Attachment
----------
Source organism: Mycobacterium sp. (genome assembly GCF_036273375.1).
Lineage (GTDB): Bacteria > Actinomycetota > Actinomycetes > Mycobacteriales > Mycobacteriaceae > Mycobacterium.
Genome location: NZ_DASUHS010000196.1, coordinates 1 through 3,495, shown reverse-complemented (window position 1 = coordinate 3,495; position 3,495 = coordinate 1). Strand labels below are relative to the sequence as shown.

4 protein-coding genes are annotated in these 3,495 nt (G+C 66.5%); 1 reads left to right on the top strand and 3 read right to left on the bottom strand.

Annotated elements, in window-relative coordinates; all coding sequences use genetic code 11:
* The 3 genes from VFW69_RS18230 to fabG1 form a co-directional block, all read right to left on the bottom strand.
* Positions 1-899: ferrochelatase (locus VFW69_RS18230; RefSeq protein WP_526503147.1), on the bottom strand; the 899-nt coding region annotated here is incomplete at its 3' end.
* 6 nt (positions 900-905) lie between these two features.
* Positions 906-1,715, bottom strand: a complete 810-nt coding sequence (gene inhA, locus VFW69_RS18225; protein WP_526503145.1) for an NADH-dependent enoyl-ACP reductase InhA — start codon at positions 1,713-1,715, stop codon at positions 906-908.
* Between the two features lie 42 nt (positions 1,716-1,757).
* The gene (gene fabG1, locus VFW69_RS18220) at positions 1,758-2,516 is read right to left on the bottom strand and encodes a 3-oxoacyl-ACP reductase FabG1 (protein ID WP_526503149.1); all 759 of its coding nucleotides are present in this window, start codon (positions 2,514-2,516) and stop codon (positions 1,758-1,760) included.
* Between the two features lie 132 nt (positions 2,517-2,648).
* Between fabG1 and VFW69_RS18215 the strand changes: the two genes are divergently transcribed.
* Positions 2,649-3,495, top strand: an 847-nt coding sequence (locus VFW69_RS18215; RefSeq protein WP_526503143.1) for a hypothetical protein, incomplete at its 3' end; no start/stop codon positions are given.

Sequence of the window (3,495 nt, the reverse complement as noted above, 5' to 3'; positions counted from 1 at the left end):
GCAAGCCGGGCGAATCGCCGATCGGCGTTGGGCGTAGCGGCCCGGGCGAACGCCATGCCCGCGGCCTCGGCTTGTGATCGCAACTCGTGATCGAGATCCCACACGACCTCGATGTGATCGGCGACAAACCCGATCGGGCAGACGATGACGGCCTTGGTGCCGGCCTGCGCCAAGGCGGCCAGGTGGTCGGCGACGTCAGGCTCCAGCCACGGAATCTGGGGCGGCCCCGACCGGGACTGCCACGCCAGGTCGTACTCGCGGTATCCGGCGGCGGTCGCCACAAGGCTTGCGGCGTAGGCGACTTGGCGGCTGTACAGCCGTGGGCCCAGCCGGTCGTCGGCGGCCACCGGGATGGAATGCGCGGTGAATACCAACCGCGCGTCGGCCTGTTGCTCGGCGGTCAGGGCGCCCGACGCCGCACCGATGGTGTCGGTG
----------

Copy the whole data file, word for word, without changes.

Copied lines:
Source organism: Mycobacterium sp. (genome assembly GCF_036273375.1).
Lineage (GTDB): Bacteria > Actinomycetota > Actinomycetes > Mycobacteriales > Mycobacteriaceae > Mycobacterium.
Genome location: NZ_DASUHS010000196.1, coordinates 1 through 3,495, shown reverse-complemented (window position 1 = coordinate 3,495; position 3,495 = coordinate 1). Strand labels below are relative to the sequence as shown.

4 protein-coding genes are annotated in these 3,495 nt (G+C 66.5%); 1 reads left to right on the top strand and 3 read right to left on the bottom strand.

Annotated elements, in window-relative coordinates; all coding sequences use genetic code 11:
* The 3 genes from VFW69_RS18230 to fabG1 form a co-directional block, all read right to left on the bottom strand.
* Positions 1-899: ferrochelatase (locus VFW69_RS18230; RefSeq protein WP_526503147.1), on the bottom strand; the 899-nt coding region annotated here is incomplete at its 3' end.
* 6 nt (positions 900-905) lie between these two features.
* Positions 906-1,715, bottom strand: a complete 810-nt coding sequence (gene inhA, locus VFW69_RS18225; protein WP_526503145.1) for an NADH-dependent enoyl-ACP reductase InhA — start codon at positions 1,713-1,715, stop codon at positions 906-908.
* Between the two features lie 42 nt (positions 1,716-1,757).
* The gene (gene fabG1, locus VFW69_RS18220) at positions 1,758-2,516 is read right to left on the bottom strand and encodes a 3-oxoacyl-ACP reductase FabG1 (protein ID WP_526503149.1); all 759 of its coding nucleotides are present in this window, start codon (positions 2,514-2,516) and stop codon (positions 1,758-1,760) included.
* Between the two features lie 132 nt (positions 2,517-2,648).
* Between fabG1 and VFW69_RS18215 the strand changes: the two genes are divergently transcribed.
* Positions 2,649-3,495, top strand: an 847-nt coding sequence (locus VFW69_RS18215; RefSeq protein WP_526503143.1) for a hypothetical protein, incomplete at its 3' end; no start/stop codon positions are given.

Sequence of the window (3,495 nt, the reverse complement as noted above, 5' to 3'; positions counted from 1 at the left end):
GCAAGCCGGGCGAATCGCCGATCGGCGTTGGGCGTAGCGGCCCGGGCGAACGCCATGCCCGCGGCCTCGGCTTGTGATCGCAACTCGTGATCGAGATCCCACACGACCTCGATGTGATCGGCGACAAACCCGATCGGGCAGACGATGACGGCCTTGGTGCCGGCCTGCGCCAAGGCGGCCAGGTGGTCGGCGACGTCAGGCTCCAGCCACGGAATCTGGGGCGGCCCCGACCGGGACTGCCACGCCAGGTCGTACTCGCGGTATCCGGCGGCGGTCGCCACAAGGCTTGCGGCGTAGGCGACTTGGCGGCTGTACAGCCGTGGGCCCAGCCGGTCGTCGGCGGCCACCGGGATGGAATGCGCGGTGAATACCAACCGCGCGTCGGCCTGTTGCTCGGCGGTCAGGGCGCCCGACGCCGCACCGATGGTGTCGGTG